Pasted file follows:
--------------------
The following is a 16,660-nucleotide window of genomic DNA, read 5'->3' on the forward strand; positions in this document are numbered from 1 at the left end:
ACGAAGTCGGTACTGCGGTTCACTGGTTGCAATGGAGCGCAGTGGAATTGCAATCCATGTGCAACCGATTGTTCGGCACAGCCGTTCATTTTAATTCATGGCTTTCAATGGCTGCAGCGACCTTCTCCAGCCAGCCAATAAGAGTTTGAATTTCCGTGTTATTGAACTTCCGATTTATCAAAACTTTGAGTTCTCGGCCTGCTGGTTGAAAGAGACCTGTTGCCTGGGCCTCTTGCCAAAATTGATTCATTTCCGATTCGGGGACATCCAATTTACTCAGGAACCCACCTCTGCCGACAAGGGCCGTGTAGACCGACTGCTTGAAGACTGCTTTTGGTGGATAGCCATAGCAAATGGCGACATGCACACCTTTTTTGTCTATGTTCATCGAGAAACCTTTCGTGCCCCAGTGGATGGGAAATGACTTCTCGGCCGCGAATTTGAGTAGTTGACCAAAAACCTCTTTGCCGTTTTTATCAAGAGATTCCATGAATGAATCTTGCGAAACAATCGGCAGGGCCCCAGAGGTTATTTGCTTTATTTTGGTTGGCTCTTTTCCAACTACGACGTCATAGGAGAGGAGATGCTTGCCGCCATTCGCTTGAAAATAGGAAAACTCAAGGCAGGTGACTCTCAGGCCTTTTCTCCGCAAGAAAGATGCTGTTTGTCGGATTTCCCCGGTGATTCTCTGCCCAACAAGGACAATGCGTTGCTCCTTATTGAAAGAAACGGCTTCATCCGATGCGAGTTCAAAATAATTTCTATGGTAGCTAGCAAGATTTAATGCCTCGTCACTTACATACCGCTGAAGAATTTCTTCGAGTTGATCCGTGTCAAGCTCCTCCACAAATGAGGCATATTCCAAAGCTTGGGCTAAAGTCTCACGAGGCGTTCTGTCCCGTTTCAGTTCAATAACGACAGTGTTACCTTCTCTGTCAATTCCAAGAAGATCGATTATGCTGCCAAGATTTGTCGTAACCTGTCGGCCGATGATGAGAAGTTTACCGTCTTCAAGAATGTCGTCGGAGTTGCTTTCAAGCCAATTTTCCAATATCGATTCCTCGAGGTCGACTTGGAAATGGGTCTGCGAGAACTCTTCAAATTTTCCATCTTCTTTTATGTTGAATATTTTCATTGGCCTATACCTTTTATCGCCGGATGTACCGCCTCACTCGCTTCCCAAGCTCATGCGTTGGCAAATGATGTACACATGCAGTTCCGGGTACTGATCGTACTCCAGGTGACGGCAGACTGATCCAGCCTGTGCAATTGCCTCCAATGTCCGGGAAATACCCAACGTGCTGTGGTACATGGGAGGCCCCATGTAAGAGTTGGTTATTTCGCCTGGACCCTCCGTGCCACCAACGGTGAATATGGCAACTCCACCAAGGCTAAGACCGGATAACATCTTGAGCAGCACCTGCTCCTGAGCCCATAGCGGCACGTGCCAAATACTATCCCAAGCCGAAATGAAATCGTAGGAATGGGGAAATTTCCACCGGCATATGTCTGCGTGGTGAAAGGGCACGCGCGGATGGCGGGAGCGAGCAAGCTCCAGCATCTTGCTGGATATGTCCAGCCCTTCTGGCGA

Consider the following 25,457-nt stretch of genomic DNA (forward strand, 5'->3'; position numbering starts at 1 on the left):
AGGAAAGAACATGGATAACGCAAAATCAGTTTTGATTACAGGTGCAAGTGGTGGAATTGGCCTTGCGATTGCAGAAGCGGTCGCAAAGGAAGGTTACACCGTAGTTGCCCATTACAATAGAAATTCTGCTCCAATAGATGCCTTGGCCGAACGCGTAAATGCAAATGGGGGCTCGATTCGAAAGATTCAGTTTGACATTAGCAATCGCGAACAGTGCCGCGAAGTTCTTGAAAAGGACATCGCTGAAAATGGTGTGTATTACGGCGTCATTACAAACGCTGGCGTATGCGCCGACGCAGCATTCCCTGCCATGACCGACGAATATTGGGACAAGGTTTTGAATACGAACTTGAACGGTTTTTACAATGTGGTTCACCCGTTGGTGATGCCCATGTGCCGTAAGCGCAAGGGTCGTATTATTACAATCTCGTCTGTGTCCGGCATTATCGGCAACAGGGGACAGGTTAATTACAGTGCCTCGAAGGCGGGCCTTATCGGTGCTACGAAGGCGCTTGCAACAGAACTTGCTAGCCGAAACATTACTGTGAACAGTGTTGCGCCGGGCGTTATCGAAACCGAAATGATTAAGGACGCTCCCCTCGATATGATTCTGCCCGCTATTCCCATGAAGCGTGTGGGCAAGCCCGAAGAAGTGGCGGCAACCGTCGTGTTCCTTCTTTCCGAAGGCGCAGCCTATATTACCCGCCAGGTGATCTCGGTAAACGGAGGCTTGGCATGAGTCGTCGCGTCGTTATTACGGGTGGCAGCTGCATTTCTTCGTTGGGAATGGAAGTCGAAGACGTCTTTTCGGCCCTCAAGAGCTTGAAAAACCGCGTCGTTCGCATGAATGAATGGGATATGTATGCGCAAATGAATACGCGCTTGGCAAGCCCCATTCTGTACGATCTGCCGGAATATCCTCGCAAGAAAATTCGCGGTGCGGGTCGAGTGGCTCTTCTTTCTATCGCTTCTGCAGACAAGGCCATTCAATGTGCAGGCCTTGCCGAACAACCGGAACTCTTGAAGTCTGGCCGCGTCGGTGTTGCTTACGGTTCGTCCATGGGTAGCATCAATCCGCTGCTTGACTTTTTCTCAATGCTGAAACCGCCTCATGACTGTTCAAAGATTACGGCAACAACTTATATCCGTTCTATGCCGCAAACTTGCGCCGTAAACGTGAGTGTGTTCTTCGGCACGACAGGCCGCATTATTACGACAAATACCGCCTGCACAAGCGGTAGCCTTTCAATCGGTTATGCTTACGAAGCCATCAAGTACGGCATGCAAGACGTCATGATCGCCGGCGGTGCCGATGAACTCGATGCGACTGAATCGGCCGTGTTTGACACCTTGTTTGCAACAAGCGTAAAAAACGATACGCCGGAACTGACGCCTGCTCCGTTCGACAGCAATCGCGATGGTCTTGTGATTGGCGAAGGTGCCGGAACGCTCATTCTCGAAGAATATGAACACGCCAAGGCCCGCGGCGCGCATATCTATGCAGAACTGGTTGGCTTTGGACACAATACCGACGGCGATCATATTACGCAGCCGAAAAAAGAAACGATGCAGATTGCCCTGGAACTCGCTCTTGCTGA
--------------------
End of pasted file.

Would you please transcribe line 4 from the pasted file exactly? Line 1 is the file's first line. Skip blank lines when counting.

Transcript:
AGGAAAGAACATGGATAACGCAAAATCAGTTTTGATTACAGGTGCAAGTGGTGGAATTGGCCTTGCGATTGCAGAAGCGGTCGCAAAGGAAGGTTACACCGTAGTTGCCCATTACAATAGAAATTCTGCTCCAATAGATGCCTTGGCCGAACGCGTAAATGCAAATGGGGGCTCGATTCGAAAGATTCAGTTTGACATTAGCAATCGCGAACAGTGCCGCGAAGTTCTTGAAAAGGACATCGCTGAAAATGGTGTGTATTACGGCGTCATTACAAACGCTGGCGTATGCGCCGACGCAGCATTCCCTGCCATGACCGACGAATATTGGGACAAGGTTTTGAATACGAACTTGAACGGTTTTTACAATGTGGTTCACCCGTTGGTGATGCCCATGTGCCGTAAGCGCAAGGGTCGTATTATTACAATCTCGTCTGTGTCCGGCATTATCGGCAACAGGGGACAGGTTAATTACAGTGCCTCGAAGGCGGGCCTTATCGGTGCTACGAAGGCGCTTGCAACAGAACTTGCTAGCCGAAACATTACTGTGAACAGTGTTGCGCCGGGCGTTATCGAAACCGAAATGATTAAGGACGCTCCCCTCGATATGATTCTGCCCGCTATTCCCATGAAGCGTGTGGGCAAGCCCGAAGAAGTGGCGGCAACCGTCGTGTTCCTTCTTTCCGAAGGCGCAGCCTATATTACCCGCCAGGTGATCTCGGTAAACGGAGGCTTGGCATGAGTCGTCGCGTCGTTATTACGGGTGGCAGCTGCATTTCTTCGTTGGGAATGGAAGTCGAAGACGTCTTTTCGGCCCTCAAGAGCTTGAAAAACCGCGTCGTTCGCATGAATGAATGGGATATGTATGCGCAAATGAATACGCGCTTGGCAAGCCCCATTCTGTACGATCTGCCGGAATATCCTCGCAAGAAAATTCGCGGTGCGGGTCGAGTGGCTCTTCTTTCTATCGCTTCTGCAGACAAGGCCATTCAATGTGCAGGCCTTGCCGAACAACCGGAACTCTTGAAGTCTGGCCGCGTCGGTGTTGCTTACGGTTCGTCCATGGGTAGCATCAATCCGCTGCTTGACTTTTTCTCAATGCTGAAACCGCCTCATGACTGTTCAAAGATTACGGCAACAACTTATATCCGTTCTATGCCGCAAACTTGCGCCGTAAACGTGAGTGTGTTCTTCGGCACGACAGGCCGCATTATTACGACAAATACCGCCTGCACAAGCGGTAGCCTTTCAATCGGTTATGCTTACGAAGCCATCAAGTACGGCATGCAAGACGTCATGATCGCCGGCGGTGCCGATGAACTCGATGCGACTGAATCGGCCGTGTTTGACACCTTGTTTGCAACAAGCGTAAAAAACGATACGCCGGAACTGACGCCTGCTCCGTTCGACAGCAATCGCGATGGTCTTGTGATTGGCGAAGGTGCCGGAACGCTCATTCTCGAAGAATATGAACACGCCAAGGCCCGCGGCGCGCATATCTATGCAGAACTGGTTGGCTTTGGACACAATACCGACGGCGATCATATTACGCAGCCGAAAAAAGAAACGATGCAGATTGCCCTGGAACTCGCTCTTGCTGA